The seven species of freshwater bullies in New Zealand, which belong to the Eleotridae family, are the:
- Tarndale bully (Gobiomorphus alpinus)
- Cran’s bully (Gobiomorphus basalis)
- upland bully (Gobiomorphus breviceps)
- common bully (Gobiomorphus cotidianus)
- giant bully (Gobiomorphus gobioides)
- bluegill bully (Gobiomorphus hubbsi)
- redfin bully (Gobiomorphus huttoni).
A number of the species are difficult to tell apart, and scientists rely on microscopes.
Bullies are found in a range of habitats including streams, rivers and lakes. Of the seven species, three are strictly diadromous (bluegill, redfin and giant bullies), while three are non-diadromous (Cran’s, upland and Tarndale bullies). The common bully can be either.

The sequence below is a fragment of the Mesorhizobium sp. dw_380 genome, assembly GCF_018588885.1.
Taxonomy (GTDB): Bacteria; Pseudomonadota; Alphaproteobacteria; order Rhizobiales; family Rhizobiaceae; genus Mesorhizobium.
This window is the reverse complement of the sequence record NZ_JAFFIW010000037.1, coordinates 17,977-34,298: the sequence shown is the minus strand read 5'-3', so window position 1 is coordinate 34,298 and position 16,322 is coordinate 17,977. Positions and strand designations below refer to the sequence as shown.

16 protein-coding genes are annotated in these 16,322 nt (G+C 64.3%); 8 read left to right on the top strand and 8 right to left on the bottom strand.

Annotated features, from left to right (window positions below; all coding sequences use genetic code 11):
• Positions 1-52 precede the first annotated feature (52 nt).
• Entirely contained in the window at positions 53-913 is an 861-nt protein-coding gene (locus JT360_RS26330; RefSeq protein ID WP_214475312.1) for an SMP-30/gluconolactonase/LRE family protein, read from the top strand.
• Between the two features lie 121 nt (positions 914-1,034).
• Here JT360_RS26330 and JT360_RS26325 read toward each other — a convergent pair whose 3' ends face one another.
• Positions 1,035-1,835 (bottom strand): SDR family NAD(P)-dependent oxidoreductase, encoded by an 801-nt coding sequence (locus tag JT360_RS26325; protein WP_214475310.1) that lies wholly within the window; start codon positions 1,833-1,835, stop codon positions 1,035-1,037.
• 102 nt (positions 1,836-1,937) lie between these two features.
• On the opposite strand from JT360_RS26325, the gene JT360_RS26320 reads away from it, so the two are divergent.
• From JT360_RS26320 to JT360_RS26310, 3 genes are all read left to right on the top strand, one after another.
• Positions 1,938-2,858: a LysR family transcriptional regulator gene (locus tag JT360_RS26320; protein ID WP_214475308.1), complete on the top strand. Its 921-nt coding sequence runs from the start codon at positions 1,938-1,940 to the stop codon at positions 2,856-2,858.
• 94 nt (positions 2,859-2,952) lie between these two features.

Bullies are well camouflaged against sand and rocks but can be seen darting in the shallows during the day or night.
Unlike the galaxiids, they have coped well with humans, remaining fairly widespread and abundant, with only one species regarded as threatened. On the New Zealand Threat Classification System, the Tarndale bully is ranked ‘at risk – naturally uncommon’ because it is found only in a few small subalpine tarns in the headwaters of the Clarence and Wairau Rivers in the Marlborough region. The total area these fish occupy is calculated at 0.59 km2. However, it remains listed as ‘least concern’ on the IUCN Red List, as the extreme isolation of its location is seen as a positive for its protection.
Acknowledgement: Tarndale bully images courtesy of Stella McQueen